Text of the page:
Some doctors work and do nothing else to the detriment of their health and well-being and the relationships with those close to them. They forget how important self-care is to being a ‘whole person.’

Some can only cope with the stress and overwork by drinking or eating too much. Some decide to pack it all in and leave the profession.
But it doesn’t have to be that way.  What I want is for you to have a more balanced life – to be able to work well and efficiently as a doctor and also enjoy your life after work too.

If you leave work late each day and also take work home with you every evening or weekend, remind yourself that you are not super human and are just like every other human being. It’s OK to leave some things to do tomorrow and have some time for rest and relaxation too.

You need some time away from work and time to enjoy sport and hobbies and being with your partner, friends and family and also time for yourself and your own self-care.  If you neglect any or all of these your health, both physical and emotional will suffer and have an impact on the way you care for your patients.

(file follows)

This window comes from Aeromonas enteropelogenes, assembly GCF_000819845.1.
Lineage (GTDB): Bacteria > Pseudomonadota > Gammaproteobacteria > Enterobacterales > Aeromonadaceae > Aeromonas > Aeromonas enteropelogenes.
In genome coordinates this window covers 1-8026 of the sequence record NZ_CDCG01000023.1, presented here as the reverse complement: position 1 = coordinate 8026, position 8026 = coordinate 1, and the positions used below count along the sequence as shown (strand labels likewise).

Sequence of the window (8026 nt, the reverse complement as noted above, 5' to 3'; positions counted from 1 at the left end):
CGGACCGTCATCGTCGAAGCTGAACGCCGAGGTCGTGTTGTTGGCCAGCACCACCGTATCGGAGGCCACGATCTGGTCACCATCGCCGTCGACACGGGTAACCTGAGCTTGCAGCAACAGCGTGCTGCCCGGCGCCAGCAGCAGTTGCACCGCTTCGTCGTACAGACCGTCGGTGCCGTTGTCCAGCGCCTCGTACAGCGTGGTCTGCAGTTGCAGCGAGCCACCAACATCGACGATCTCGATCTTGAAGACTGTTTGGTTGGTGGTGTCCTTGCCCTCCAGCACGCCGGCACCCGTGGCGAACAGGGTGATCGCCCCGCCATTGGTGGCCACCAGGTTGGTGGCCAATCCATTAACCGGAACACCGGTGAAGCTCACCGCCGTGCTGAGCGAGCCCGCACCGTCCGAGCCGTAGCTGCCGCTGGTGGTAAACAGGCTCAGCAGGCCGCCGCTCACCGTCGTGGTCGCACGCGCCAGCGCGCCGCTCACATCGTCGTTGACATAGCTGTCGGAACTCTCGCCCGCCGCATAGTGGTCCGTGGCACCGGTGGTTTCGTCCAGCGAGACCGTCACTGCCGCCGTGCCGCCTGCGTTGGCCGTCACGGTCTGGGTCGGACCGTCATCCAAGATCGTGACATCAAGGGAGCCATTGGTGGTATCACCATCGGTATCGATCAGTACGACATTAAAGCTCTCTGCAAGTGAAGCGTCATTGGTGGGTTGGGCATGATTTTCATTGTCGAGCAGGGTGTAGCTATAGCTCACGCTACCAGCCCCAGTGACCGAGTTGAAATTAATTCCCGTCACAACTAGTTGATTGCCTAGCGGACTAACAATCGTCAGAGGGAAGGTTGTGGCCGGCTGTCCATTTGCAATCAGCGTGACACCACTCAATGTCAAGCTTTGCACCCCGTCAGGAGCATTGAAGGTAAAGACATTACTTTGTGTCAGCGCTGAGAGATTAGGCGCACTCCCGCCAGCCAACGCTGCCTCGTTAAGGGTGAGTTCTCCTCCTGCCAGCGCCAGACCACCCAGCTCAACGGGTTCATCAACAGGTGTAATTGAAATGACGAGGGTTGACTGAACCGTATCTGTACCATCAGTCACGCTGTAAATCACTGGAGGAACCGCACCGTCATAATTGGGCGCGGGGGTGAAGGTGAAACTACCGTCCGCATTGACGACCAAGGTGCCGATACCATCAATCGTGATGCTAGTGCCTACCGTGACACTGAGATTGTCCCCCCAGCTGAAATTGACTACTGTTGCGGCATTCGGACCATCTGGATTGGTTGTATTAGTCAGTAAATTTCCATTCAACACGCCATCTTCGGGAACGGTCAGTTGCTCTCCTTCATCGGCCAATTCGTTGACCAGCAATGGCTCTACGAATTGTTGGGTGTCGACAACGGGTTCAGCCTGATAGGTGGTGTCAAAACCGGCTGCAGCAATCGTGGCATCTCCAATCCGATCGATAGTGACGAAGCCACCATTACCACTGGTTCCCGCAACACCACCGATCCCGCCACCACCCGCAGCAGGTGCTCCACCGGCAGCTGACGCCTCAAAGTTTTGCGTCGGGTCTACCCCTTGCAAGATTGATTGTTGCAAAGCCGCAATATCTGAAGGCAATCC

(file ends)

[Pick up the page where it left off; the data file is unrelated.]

If you go into your Hospital or Practice to catch up at the weekend, even when you aren’t on call,  then you need to take some action sooner rather than later to stop this way of life.

Coaching can help.

Work Life ‘Balance’ Isn’t the answer

shutterstock_36977740Many doctors tell me that they want to have better work life balance, but they struggle to find a way to achieve it.

Working as a doctor can have it’s ups and downs. There ail be many days when you feel excited and exhilarated  yet others when you are exhausted and overwhelmed. Both of these states can affect your life and relationships outside of Medicine.